Just like using Lulu’s self-publishing tools, the Print API features all the formats and sizes Lulu has to offer, at the same low prices, and with the same quality and global shipping you’ve come to expect from Lulu. The difference is that publishers the world over can plug into our network while maintaining their brand’s independence.

Harnessing the power of the Web


The API process capitalizes on Internet connectivity to enable collaboration among a variety of companies and individuals, further opening the printing and publishing world to more readers, authors, and publishers.

Pricing is another important aspect to consider with an API connection. Rather than pricing your book on the Glasstree site for your profit and our commission, you price it with 100% return of profits. The price you charge on your site is entirely up to you! With the API integrated, the order bills from Glasstree to you for the printing and shipping, while the amount you charge a customer is entirely on your end. This expands on the already generous and easy to control profit model Glasstree utilizes.

In a university setting, an API tool is a means to offer the institution’s students and teachers a means to publishing and sharing their work all from within the institution. The college bookstore can host these print-on-demand titles on their website, and facilitate printing through the API connection. Costs are minimal, and the bookstore can easily make the necessary profits, all while control overhead and storage.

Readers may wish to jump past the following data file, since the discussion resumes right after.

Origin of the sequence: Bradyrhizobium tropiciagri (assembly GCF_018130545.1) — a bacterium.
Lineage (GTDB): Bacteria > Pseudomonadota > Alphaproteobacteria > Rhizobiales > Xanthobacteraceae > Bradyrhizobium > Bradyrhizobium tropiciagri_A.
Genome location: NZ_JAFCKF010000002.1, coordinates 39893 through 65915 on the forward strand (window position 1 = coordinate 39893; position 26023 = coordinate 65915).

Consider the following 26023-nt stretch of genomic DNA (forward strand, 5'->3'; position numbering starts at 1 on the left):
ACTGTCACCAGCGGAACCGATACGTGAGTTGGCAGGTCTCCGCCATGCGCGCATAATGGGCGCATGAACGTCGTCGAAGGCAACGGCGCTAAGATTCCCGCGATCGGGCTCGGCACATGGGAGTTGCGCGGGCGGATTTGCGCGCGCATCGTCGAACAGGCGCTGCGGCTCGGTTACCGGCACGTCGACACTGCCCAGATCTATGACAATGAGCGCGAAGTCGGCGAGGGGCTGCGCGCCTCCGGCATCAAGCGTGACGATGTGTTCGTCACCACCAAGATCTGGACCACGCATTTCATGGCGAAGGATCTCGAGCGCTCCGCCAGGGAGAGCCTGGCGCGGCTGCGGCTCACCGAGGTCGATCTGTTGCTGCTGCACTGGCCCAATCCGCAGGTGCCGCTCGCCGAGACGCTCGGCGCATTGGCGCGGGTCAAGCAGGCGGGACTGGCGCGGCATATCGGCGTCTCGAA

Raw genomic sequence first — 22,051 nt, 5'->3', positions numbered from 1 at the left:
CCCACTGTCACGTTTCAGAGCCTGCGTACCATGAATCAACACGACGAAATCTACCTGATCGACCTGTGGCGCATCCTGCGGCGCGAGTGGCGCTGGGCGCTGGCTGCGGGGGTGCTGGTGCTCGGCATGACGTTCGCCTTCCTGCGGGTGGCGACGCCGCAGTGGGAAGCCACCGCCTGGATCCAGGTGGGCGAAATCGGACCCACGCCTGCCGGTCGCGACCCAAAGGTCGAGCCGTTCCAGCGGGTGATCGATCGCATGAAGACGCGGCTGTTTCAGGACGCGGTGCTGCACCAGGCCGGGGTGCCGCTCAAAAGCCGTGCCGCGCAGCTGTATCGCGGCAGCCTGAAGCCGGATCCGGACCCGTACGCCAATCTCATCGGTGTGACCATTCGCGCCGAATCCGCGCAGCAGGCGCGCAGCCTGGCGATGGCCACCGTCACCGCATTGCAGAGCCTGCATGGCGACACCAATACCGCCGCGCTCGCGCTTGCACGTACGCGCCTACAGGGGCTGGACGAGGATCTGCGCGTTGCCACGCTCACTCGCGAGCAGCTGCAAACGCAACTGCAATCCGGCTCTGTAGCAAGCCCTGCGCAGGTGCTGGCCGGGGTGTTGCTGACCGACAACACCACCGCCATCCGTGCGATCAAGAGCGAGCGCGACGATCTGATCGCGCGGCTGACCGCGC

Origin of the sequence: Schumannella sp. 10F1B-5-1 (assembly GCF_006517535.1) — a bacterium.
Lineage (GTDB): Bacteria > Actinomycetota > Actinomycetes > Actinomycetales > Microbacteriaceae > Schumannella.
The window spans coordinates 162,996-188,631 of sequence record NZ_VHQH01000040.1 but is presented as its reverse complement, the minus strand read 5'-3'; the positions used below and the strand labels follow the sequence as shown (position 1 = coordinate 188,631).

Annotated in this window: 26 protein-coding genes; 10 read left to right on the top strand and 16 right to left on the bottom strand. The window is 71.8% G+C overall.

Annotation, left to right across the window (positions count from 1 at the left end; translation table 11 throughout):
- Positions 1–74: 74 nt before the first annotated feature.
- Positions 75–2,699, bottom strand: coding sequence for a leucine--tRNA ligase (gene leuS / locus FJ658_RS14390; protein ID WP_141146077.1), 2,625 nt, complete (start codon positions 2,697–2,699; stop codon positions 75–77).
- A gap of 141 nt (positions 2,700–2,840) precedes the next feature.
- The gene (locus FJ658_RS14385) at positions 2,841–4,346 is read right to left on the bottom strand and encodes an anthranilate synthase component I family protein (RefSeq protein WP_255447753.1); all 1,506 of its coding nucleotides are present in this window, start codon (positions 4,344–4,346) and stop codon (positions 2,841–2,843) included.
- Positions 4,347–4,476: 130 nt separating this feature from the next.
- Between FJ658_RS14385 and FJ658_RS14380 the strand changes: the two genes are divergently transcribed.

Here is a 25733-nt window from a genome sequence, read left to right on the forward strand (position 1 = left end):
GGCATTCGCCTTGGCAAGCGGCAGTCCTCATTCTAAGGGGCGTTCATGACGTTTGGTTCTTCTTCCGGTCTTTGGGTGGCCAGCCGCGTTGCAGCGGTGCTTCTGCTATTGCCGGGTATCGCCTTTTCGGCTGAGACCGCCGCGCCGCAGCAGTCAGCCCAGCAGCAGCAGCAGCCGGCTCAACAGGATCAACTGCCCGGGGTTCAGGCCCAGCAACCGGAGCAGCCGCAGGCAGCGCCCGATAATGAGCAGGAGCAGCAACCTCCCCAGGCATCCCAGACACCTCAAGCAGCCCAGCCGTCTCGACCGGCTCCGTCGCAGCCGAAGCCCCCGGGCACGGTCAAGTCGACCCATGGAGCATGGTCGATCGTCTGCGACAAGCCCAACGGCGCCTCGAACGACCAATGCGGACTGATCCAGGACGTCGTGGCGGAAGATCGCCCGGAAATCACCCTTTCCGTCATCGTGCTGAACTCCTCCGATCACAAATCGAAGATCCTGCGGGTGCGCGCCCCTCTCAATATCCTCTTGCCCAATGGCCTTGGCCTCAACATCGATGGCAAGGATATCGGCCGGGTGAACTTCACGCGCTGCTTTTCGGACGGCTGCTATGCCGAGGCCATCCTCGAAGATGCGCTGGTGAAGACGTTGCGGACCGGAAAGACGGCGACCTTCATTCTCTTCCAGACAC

An API connection completely removes barriers to publishing. The institution need only implement the API and provide the file standards for uploading (the same specifications used for publishing on Glasstree). Students, teachers, and researchers can all publish their works at a minimal expense, while their institutions can list these books via our API on a college bookstore website for anyone to purchase.

Integration is In